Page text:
Ultraconservative Ebrahim Raisi was credentialed by Iran's supreme leader on August 3 in a two-step inauguration process that will fully usher in the controversial former prosecutor's hard-line administration over the next two days.
Raisi takes over from the relative moderate Hassan Rohani vowing to take measures to rid the Islamic republic of "tyrannical" U.S. sanctions.
Supreme Leader Ayatollah Ali Khamenei inaugurated the 60-year-old Raisi in a ceremony broadcast live on state television.
"Following the people's choice, I task the wise, indefatigable, experienced and popular Hojatoleslam Ebrahim Raisi as president of the Islamic Republic of Iran," Khamenei wrote in a decree read out by his chief of staff.
Raisi is due to be sworn in before parliament on August 5 and will then submit his proposed cabinet.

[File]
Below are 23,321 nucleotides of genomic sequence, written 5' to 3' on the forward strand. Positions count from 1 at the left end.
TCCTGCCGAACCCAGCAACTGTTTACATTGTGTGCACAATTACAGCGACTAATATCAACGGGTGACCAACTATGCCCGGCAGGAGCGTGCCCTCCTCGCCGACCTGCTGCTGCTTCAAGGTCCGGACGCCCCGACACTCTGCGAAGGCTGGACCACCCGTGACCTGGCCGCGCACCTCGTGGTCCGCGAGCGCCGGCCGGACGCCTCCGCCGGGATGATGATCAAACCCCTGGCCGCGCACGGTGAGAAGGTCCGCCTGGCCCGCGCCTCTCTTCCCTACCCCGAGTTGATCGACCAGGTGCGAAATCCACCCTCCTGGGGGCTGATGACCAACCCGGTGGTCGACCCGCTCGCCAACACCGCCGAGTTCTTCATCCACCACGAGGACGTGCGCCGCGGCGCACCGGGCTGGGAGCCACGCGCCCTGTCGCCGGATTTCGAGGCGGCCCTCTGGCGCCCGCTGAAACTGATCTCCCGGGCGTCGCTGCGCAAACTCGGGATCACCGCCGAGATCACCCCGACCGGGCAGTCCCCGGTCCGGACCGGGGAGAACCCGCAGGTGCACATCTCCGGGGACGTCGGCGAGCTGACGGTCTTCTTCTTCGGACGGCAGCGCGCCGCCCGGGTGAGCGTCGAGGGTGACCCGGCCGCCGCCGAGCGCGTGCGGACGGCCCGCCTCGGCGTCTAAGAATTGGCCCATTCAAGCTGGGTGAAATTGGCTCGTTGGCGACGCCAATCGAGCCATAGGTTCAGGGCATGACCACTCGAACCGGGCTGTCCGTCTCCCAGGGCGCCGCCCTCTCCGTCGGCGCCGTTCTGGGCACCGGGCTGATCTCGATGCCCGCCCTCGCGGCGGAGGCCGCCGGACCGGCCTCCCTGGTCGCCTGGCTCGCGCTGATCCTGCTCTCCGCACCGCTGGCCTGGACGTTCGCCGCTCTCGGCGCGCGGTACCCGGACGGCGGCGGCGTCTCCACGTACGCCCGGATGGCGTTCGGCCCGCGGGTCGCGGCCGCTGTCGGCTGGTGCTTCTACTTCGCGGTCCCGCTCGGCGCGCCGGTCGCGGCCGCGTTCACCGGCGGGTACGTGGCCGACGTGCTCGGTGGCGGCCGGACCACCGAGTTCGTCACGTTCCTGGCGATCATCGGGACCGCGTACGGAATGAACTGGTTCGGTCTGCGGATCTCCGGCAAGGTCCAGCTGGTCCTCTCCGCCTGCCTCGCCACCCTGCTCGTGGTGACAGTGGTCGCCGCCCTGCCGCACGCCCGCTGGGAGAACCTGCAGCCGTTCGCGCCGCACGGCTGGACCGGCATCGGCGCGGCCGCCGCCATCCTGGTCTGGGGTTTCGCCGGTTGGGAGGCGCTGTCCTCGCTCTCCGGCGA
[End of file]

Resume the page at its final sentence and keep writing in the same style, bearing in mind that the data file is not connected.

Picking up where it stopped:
Among the items high on his agenda will be talks aimed at reviving the nuclear deal from which the United States withdrew unilaterally in 2018.
Rohani's landmark achievement was the 2015 nuclear deal between Iran and six world powers that is the focus of international negotiations to revive it.
U.S. sanctions were reimposed after then-President Donald Trump withdrew from the deal in 2018, further hurting Iran’s economy. Tackling the country’s economic woes is expected to be Raisi's top challenge.
In his address after the inauguration, Raisi said his government will take steps to lift the "tyrannical" sanctions imposed by the United States.
Raisi said after his election victory that he backs talks to revive the deal, which lifted most sanctions on Tehran in exchange for commitments to limit and monitor its nuclear program.
Raisi also faces an immediate crisis as the United States, Israel, and Britain have blamed Tehran for a deadly attack on an Israeli-managed tanker off the coast of Oman last week. Tehran denies responsibility.
Raisi's presidency will consolidate power in the hands of conservatives following their 2020 legislative election victory, which followed the disqualification of thousands of reformist or moderate candidates.
Critics say the June 18 presidential election was also skewed in Raisi's favor as strong rivals were disqualified.